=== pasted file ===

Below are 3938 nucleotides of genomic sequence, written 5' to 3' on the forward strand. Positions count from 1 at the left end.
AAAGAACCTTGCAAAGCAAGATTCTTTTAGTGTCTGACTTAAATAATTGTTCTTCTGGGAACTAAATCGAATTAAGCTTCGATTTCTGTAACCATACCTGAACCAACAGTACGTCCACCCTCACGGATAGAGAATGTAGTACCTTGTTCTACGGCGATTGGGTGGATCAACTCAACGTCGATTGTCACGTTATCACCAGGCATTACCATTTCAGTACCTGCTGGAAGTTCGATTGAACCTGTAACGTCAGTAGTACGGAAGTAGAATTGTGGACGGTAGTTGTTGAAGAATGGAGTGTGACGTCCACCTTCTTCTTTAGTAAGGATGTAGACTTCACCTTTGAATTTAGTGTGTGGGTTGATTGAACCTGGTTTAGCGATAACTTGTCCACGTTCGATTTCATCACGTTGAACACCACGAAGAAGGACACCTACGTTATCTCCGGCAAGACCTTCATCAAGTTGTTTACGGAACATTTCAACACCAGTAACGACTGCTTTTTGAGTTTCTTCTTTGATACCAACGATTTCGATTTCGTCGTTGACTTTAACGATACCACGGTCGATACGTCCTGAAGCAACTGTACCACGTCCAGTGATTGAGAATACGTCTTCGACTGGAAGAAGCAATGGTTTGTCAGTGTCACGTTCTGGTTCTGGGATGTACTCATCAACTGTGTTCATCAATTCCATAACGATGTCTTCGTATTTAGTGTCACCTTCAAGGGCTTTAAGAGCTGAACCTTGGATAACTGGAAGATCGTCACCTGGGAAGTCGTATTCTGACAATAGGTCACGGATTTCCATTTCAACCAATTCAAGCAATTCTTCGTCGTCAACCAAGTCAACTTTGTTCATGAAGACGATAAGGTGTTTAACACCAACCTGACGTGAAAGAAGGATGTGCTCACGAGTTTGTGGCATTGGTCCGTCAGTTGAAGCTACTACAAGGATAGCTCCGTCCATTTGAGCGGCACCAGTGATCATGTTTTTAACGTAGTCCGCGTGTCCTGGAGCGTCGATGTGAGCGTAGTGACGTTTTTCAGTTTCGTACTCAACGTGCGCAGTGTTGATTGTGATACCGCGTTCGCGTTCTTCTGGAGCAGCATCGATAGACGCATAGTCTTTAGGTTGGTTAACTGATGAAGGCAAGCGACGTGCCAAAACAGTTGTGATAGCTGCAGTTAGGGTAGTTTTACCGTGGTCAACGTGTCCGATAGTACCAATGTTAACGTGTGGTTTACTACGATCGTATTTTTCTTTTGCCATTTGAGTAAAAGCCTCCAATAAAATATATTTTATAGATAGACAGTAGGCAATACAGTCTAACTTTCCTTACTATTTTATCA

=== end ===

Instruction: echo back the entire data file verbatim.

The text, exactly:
Below are 3938 nucleotides of genomic sequence, written 5' to 3' on the forward strand. Positions count from 1 at the left end.
AAAGAACCTTGCAAAGCAAGATTCTTTTAGTGTCTGACTTAAATAATTGTTCTTCTGGGAACTAAATCGAATTAAGCTTCGATTTCTGTAACCATACCTGAACCAACAGTACGTCCACCCTCACGGATAGAGAATGTAGTACCTTGTTCTACGGCGATTGGGTGGATCAACTCAACGTCGATTGTCACGTTATCACCAGGCATTACCATTTCAGTACCTGCTGGAAGTTCGATTGAACCTGTAACGTCAGTAGTACGGAAGTAGAATTGTGGACGGTAGTTGTTGAAGAATGGAGTGTGACGTCCACCTTCTTCTTTAGTAAGGATGTAGACTTCACCTTTGAATTTAGTGTGTGGGTTGATTGAACCTGGTTTAGCGATAACTTGTCCACGTTCGATTTCATCACGTTGAACACCACGAAGAAGGACACCTACGTTATCTCCGGCAAGACCTTCATCAAGTTGTTTACGGAACATTTCAACACCAGTAACGACTGCTTTTTGAGTTTCTTCTTTGATACCAACGATTTCGATTTCGTCGTTGACTTTAACGATACCACGGTCGATACGTCCTGAAGCAACTGTACCACGTCCAGTGATTGAGAATACGTCTTCGACTGGAAGAAGCAATGGTTTGTCAGTGTCACGTTCTGGTTCTGGGATGTACTCATCAACTGTGTTCATCAATTCCATAACGATGTCTTCGTATTTAGTGTCACCTTCAAGGGCTTTAAGAGCTGAACCTTGGATAACTGGAAGATCGTCACCTGGGAAGTCGTATTCTGACAATAGGTCACGGATTTCCATTTCAACCAATTCAAGCAATTCTTCGTCGTCAACCAAGTCAACTTTGTTCATGAAGACGATAAGGTGTTTAACACCAACCTGACGTGAAAGAAGGATGTGCTCACGAGTTTGTGGCATTGGTCCGTCAGTTGAAGCTACTACAAGGATAGCTCCGTCCATTTGAGCGGCACCAGTGATCATGTTTTTAACGTAGTCCGCGTGTCCTGGAGCGTCGATGTGAGCGTAGTGACGTTTTTCAGTTTCGTACTCAACGTGCGCAGTGTTGATTGTGATACCGCGTTCGCGTTCTTCTGGAGCAGCATCGATAGACGCATAGTCTTTAGGTTGGTTAACTGATGAAGGCAAGCGACGTGCCAAAACAGTTGTGATAGCTGCAGTTAGGGTAGTTTTACCGTGGTCAACGTGTCCGATAGTACCAATGTTAACGTGTGGTTTACTACGATCGTATTTTTCTTTTGCCATTTGAGTAAAAGCCTCCAATAAAATATATTTTATAGATAGACAGTAGGCAATACAGTCTAACTTTCCTTACTATTTTATCA